Jesus said, “Go and tell John what you hear and see: the blind receive their sight, the lame walk, those with a skin disease are cleansed, the deaf hear, the dead are raised, and the poor have good news brought to them. And blessed is anyone who takes no offense at me.”

Matthew 11:4-6

This is our second Sunday in a row looking at John the Baptist. Next Sunday, our lectionary will turn our attention to Joseph and Mary and the Christmas story. But today we continue with the story of John the Baptist, the one sent to prepare the way of the Lord. 

Last week, we heard his call from the desert to repent, to prepare the way of the Lord. That was his task in life: to be the forerunner of Christ, to get the world ready for the coming of the promised Messiah. 

This week, the story told in Matthew 11:2-11 is much different. John is no longer in the desert baptizing; he is in prison, awaiting possible execution. And he is beginning to wonder if Jesus really is the one. The very same person who devoted his life to preparing the way of the Lord is starting to have doubts. Was it worth it? Did he really do the right thing with his life? All that time, all that sacrifice. For what? 

It would be tempting to skip over this part of the story and get right to the answer from Jesus. But I think it’s important to sit with John in that prison cell for a few moments before we get to the good news in this reading. 

John the Baptist in Prison

John the Baptist is in prison. Why? He was put in prison by King Herod, after he confronted Herod for acting unlawfully when he married his brother’s wife. His wife, Herodias, convinced her husband to have John arrested, and eventually beheaded. As this story opens, John’s fate is still undetermined. He is in prison. There is a good chance he will be executed. But I don’t think any of that is what is troubling John. He spent his adult life in the wilderness, clothed in camel’s hair, surviving on locusts and wild honey, and preaching fearlessly, without worrying about the consequences. Prison was probably the least of his worries! 

No, what bothered John was something completely different.  It seems that he was beginning to doubt, beginning to lose his faith that Jesus is the promised Messiah. He was born to prepare the way of the Lord. He had devoted his life to doing this. But now, he wasn’t seeing any evidence that Jesus really was the one. Because Jesus was not doing what was expected of the Messiah. Rome was still in power. Herod was as corrupt as ever. Jesus had not yet restored the Kingdom of Israel. And it seemed unlikely that he would – not in the way people expected. And people like John were still finding themselves being oppressed and imprisoned. So John is beginning to wonder if Jesus really is the one promised. And if so, why hasn’t he done all that the Messiah was expected to do?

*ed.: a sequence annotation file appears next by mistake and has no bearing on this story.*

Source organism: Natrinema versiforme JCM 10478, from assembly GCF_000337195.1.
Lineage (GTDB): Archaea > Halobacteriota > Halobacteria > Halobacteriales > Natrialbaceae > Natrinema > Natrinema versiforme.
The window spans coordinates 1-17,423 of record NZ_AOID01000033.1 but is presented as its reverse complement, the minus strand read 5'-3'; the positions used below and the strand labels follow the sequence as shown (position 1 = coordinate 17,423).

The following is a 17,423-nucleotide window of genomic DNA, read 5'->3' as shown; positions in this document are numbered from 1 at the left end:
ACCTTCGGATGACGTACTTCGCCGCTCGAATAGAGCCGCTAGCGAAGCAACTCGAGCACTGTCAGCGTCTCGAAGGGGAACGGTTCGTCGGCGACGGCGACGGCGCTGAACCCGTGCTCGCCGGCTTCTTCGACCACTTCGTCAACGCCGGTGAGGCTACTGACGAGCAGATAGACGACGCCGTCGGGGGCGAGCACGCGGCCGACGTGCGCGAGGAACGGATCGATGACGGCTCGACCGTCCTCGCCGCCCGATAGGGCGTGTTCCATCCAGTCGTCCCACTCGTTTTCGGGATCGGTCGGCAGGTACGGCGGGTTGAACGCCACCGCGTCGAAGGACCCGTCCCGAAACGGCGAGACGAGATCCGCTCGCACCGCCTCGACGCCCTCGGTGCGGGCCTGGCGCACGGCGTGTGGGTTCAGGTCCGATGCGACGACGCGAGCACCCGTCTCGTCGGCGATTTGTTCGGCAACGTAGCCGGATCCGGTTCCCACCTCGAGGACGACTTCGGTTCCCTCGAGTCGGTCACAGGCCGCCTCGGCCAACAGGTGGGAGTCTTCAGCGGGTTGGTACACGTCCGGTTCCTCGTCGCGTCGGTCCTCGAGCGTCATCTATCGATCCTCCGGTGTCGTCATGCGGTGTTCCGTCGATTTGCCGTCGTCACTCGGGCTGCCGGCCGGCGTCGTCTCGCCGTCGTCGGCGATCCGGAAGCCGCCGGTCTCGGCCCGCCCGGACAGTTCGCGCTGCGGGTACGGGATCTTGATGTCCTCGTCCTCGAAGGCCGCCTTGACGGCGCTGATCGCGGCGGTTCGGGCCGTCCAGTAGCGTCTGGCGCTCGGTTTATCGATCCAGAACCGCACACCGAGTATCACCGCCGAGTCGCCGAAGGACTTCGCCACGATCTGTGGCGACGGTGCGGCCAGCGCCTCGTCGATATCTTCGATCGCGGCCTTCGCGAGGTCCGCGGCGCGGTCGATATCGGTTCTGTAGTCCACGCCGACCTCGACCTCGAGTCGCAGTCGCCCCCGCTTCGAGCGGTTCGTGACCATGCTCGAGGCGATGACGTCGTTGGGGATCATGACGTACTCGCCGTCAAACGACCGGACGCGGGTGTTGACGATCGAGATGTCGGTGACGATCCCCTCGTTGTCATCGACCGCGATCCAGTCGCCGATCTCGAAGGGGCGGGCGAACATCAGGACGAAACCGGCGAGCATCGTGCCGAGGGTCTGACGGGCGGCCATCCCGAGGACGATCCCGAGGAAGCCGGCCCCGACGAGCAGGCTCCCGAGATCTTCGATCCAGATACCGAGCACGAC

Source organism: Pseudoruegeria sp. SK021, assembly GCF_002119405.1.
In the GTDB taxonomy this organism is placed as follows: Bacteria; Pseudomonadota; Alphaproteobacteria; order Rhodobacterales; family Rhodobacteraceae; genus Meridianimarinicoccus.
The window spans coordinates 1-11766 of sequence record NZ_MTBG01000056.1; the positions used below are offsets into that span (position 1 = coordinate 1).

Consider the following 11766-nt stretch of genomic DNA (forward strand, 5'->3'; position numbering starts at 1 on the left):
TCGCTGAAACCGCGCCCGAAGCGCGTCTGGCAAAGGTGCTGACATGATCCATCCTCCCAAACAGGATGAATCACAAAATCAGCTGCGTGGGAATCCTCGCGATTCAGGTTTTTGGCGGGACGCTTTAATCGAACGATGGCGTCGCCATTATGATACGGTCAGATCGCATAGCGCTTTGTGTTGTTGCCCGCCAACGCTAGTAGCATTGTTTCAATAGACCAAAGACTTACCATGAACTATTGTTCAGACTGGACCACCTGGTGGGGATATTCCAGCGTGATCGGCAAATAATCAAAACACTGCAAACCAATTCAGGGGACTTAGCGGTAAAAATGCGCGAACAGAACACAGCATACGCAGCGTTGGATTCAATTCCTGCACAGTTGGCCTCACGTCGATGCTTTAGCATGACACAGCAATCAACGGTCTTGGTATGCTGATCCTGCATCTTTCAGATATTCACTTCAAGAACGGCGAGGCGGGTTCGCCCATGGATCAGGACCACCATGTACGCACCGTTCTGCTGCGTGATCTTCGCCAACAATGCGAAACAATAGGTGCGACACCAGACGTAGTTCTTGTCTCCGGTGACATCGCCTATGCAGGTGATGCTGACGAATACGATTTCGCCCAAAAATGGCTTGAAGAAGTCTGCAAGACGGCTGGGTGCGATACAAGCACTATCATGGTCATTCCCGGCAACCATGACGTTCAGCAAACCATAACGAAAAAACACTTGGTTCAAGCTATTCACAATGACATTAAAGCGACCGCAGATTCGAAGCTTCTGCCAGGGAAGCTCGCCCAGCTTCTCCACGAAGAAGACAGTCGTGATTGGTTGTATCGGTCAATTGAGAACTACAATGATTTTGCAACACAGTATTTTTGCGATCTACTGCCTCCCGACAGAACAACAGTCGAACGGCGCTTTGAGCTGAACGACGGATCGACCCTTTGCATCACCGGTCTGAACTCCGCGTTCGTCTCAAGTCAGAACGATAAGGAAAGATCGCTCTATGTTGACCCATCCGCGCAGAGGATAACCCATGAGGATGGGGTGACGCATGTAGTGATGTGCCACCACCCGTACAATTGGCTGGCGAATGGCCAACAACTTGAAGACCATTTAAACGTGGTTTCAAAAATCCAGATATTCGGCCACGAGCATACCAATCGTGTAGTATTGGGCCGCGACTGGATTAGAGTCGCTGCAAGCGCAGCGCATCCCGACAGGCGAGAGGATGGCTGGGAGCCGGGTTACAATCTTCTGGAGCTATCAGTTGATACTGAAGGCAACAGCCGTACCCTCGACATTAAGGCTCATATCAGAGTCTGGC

We don’t usually think of John the Baptist as being a role model for doubters, but perhaps we should. He is wondering whether Jesus really is the one. And he is no doubt questioning the very purpose of his life. Because he has devoted it to preparing the way for Jesus. And now, he is in prison. And Herod is still King. And nothing seems to have changed. 

But what John the Baptist does next is what, I believe, makes him a good and worthy role model for doubters. Because what he does is very simple, but profound: He sends word by his disciples to ask Jesus a question – one of the most poignant and heartfelt questions in all of Scripture: “Are you the one who is to come, or are we to wait for another?” As John ponders his life from his prison cell, he begins to question; he begins to wonder if he was right, if Jesus really was the promised Messiah. Was his life lived in vain, or did it have a purpose? Is Jesus the one, or not? 

When We Doubt

We all have times when we question our faith, when we struggle with doubt. No one is greater than John the Baptist, according to Jesus, so if he has those moments, we should expect them, too. But what do we do when that happens? Here is why John is so important. Because he shows us the way forward. When we have questions in life, or even doubts, we should take them to God in prayer. John sends his followers to Jesus to ask if he is the one. The way that we can do the same thing is through prayer. Talk to Jesus, and ask him to help us with our questions. When we doubt, what better thing to do, than to pray – to ask the questions that are leading us to doubt, but to ask them directly to the one we doubt? So, that is what John the Baptist does. Are you the one, Jesus? 

Jesus’ Answer

And then, Jesus answers. Not directly, but he answers John’s question, by saying: 

Go and tell John what you hear and see: the blind receive their sight, the lame walk, the lepers are cleansed, the deaf hear, the dead are raised, and the poor have good news brought to them.”